Flange mounts also are extremely good for straight line force transfer applications. Three standard styles are head (rod)-end rectangular flange, head (rod)-end square flange, and a larger and thicker rectangular head with its own mounting holes; the same three versions are available for the capend of the cylinder. Selection of a flange mount depends partly on whether the major forces applied to the load result in compression or tension on the piston rod.
Cap mounting is recommended for thrust loads, whereas head mounting should be used where major loading loads the piston rod in tension. Centerline lug mounts absorb forces on the centerline and are the least popular fixed mounting style. When used at higher pressures or under shock conditions, the lugs should be dowel pinned to the machine.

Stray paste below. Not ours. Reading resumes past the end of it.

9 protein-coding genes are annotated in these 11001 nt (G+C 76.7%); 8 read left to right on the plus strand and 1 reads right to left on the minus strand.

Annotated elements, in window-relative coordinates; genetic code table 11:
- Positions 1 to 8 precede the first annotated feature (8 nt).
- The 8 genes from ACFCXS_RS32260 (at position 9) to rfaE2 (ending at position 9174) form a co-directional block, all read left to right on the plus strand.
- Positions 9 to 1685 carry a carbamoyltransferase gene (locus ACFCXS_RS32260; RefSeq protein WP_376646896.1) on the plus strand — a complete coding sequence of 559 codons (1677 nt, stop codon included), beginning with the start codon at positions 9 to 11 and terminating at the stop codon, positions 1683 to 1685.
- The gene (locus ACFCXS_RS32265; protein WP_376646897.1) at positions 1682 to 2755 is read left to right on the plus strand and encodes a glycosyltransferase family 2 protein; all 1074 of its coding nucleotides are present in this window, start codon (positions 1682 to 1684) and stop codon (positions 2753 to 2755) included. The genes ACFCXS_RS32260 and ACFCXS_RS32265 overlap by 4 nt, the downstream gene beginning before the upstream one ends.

Straight line, force not absorbed — Side mounted cylinders do not absorb force along their centerlines. These mounting styles have lugs on the end closures and one style has side-tapped holes for flush mounting. The plane of their mounting surface is not through the centerline of the cylinder; for this reason, side mounted cylinders produce a torque moment as the cylinder moves the load. This moment tends to rotate the cylinder about its mounting bolts. If the cylinder is not well secured to the machine, or the load is not well guided, side loads will be applied to the rod gland and piston bearings.
To avoid this problem, side mounted cylinders should have a stroke length at least as long as the bore size. Shorter stroke, large bore cylinders tend to sway on their mounts with heavy loading especially with side lugs, end lugs, and end angle mounts.